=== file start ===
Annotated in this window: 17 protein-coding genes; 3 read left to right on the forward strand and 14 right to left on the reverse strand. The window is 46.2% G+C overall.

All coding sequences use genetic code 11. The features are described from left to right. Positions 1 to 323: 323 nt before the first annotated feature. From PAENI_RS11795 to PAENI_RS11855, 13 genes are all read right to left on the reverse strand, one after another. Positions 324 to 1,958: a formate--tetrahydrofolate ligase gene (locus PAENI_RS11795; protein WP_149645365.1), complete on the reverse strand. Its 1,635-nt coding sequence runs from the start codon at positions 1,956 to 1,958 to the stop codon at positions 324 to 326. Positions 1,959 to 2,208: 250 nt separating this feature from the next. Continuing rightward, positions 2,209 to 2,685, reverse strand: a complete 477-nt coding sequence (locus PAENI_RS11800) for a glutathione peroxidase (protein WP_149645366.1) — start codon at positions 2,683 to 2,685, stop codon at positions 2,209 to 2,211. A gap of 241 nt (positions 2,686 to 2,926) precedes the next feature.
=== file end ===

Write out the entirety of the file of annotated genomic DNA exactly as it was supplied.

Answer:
Annotated in this window: 17 protein-coding genes; 3 read left to right on the forward strand and 14 right to left on the reverse strand. The window is 46.2% G+C overall.

All coding sequences use genetic code 11. The features are described from left to right. Positions 1 to 323: 323 nt before the first annotated feature. From PAENI_RS11795 to PAENI_RS11855, 13 genes are all read right to left on the reverse strand, one after another. Positions 324 to 1,958: a formate--tetrahydrofolate ligase gene (locus PAENI_RS11795; protein WP_149645365.1), complete on the reverse strand. Its 1,635-nt coding sequence runs from the start codon at positions 1,956 to 1,958 to the stop codon at positions 324 to 326. Positions 1,959 to 2,208: 250 nt separating this feature from the next. Continuing rightward, positions 2,209 to 2,685, reverse strand: a complete 477-nt coding sequence (locus PAENI_RS11800) for a glutathione peroxidase (protein WP_149645366.1) — start codon at positions 2,683 to 2,685, stop codon at positions 2,209 to 2,211. A gap of 241 nt (positions 2,686 to 2,926) precedes the next feature.